2 p.m. Sunday, April 13, 2014
Tour meets in front of the Jung Center, 5200 Montrose Blvd.
When Nathaniel P. Turner platted Turner Addition in 1871, the subdivision was located more than two miles outside of Houston’s city limits. The neighborhood became a desirable residential area in the early 20th century thanks to its proximity to Hermann Park, Rice University and the new Museum of Fine Arts.
Over the years, Turner Addition’s gracious 1920s and 1930s homes and apartments gave way to denser development including some of the city’s early modernist townhomes. Today, the variety of architectural styles represented along the neighborhood’s tree-lined streets gives an overview of Houston’s 20th century urban development exemplified by the work of some of the city’s most talented architects, including J.T. Rather, William Ward Watkin, Howard Barnstone and Carlos Jiménez.
Please note this is an exterior architecture tour only. The tour will not go inside any buildings. There are no public restrooms along the tour route.
Tickets are $10 for the general public ($7 for Preservation Houston membersand students). Children 11 years old and under are admitted free. Tickets may be charged to Visa, MasterCard, American Express or Discover. Tickets go on sale at 1:30 p.m. Sunday, April 13, in front of the Jung Center at 5200 Montrose Boulevard. The last tour group will leave just after 2 p.m. Reservations are not required.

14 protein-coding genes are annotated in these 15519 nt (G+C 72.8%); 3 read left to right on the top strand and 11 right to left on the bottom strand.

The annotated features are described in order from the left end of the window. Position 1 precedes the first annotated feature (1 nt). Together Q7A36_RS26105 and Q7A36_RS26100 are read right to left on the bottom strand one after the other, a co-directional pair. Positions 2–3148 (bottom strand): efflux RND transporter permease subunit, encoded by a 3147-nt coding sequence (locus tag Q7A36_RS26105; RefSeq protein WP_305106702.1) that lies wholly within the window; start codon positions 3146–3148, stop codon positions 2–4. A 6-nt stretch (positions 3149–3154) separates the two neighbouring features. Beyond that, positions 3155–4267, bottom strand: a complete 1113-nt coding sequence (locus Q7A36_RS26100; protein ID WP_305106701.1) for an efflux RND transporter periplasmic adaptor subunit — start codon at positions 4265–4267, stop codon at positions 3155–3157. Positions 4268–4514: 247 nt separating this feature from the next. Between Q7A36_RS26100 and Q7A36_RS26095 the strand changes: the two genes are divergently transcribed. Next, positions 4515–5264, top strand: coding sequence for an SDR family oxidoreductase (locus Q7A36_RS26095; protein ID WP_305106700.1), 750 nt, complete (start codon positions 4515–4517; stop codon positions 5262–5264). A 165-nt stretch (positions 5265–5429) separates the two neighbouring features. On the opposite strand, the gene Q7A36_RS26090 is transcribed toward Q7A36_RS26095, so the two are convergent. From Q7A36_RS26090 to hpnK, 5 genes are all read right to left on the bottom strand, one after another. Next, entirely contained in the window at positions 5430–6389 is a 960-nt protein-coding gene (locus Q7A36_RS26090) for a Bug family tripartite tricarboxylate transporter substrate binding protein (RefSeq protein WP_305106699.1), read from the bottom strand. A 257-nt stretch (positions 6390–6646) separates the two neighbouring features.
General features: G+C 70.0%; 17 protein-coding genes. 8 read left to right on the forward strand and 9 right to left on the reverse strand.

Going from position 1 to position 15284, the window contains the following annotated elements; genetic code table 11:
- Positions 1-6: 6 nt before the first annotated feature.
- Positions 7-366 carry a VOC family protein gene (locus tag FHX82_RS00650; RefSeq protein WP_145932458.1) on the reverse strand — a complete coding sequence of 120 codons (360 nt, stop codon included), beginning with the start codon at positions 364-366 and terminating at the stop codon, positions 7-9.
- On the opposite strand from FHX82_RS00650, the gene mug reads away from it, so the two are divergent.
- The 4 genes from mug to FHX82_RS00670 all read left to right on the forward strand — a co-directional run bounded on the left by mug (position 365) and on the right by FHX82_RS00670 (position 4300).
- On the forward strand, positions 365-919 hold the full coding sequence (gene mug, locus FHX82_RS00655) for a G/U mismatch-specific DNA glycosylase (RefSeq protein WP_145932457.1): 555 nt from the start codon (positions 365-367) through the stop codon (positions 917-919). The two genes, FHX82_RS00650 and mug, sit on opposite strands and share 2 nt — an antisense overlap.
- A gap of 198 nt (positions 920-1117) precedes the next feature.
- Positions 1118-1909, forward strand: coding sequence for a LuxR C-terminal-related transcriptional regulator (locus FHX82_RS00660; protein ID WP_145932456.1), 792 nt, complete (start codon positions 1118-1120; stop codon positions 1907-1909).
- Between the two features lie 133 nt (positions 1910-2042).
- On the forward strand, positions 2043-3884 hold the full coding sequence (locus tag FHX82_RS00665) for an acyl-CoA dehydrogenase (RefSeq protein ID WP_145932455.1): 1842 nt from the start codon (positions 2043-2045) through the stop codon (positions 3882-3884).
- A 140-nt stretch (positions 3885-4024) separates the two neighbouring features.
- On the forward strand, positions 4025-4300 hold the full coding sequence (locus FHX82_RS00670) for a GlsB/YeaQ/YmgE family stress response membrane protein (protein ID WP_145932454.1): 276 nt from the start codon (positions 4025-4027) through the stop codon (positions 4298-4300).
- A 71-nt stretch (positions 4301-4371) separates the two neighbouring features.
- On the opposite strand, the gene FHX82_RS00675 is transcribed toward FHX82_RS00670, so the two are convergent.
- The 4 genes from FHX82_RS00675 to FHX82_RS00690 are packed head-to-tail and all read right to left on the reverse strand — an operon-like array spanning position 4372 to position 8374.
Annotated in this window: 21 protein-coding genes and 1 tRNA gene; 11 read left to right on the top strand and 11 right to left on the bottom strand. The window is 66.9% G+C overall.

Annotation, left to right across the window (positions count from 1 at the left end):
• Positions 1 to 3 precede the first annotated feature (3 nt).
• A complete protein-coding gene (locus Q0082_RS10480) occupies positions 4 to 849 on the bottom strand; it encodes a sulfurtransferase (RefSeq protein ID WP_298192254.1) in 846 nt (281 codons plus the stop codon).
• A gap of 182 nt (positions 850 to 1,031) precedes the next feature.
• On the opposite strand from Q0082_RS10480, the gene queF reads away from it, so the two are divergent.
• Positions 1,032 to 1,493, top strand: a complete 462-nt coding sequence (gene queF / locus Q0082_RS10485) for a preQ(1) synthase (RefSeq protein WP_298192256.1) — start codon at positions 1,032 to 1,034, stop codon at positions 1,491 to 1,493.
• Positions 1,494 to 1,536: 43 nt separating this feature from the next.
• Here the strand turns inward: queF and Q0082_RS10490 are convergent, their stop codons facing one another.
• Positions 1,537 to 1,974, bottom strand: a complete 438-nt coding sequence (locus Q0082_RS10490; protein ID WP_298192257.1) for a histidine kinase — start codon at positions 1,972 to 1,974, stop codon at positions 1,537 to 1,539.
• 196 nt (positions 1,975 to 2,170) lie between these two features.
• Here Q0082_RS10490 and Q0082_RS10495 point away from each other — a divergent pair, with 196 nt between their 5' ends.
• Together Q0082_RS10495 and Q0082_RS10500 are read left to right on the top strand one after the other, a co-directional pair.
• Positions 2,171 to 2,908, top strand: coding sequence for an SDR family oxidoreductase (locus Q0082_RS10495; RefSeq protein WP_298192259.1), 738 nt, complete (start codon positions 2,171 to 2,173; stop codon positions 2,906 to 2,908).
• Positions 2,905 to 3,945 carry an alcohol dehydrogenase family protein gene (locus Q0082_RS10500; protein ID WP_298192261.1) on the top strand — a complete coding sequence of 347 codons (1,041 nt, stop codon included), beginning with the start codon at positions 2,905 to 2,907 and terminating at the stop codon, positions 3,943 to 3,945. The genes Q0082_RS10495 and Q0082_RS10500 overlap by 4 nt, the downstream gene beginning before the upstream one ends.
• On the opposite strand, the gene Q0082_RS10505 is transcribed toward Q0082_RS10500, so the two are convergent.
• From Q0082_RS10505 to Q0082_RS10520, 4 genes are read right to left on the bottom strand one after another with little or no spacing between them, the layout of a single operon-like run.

Street parking is free in the neighborhood, but be sure to observe posted parking regulations The tour’s starting point is a short walk from MetroRail‘s Museum District station. Tour participants who walk, bike or use public transportation will receive a $2 discount off the tour price.
Join Preservation Houston and get a free tour
Join Preservation Houston before Sunday and this weekend’s tour is on us. Just bring confirmation of your new or renewed membership — you’ll get a free tour and discounts for future tours, and you’ll support historic preservation in Houston.
Photo: Stern House (1992, William F. Stern & Associates)
by Jim Parsons
Preservation Houston’s Architecture Walks Program is supported in part by a grant from the Susan Vaughan Foundation.
Greater Houston Preservation Alliance dba Preservation Houston. Preservation Houston is supported in part by grants from the City of Houston through the Houston Arts Alliance.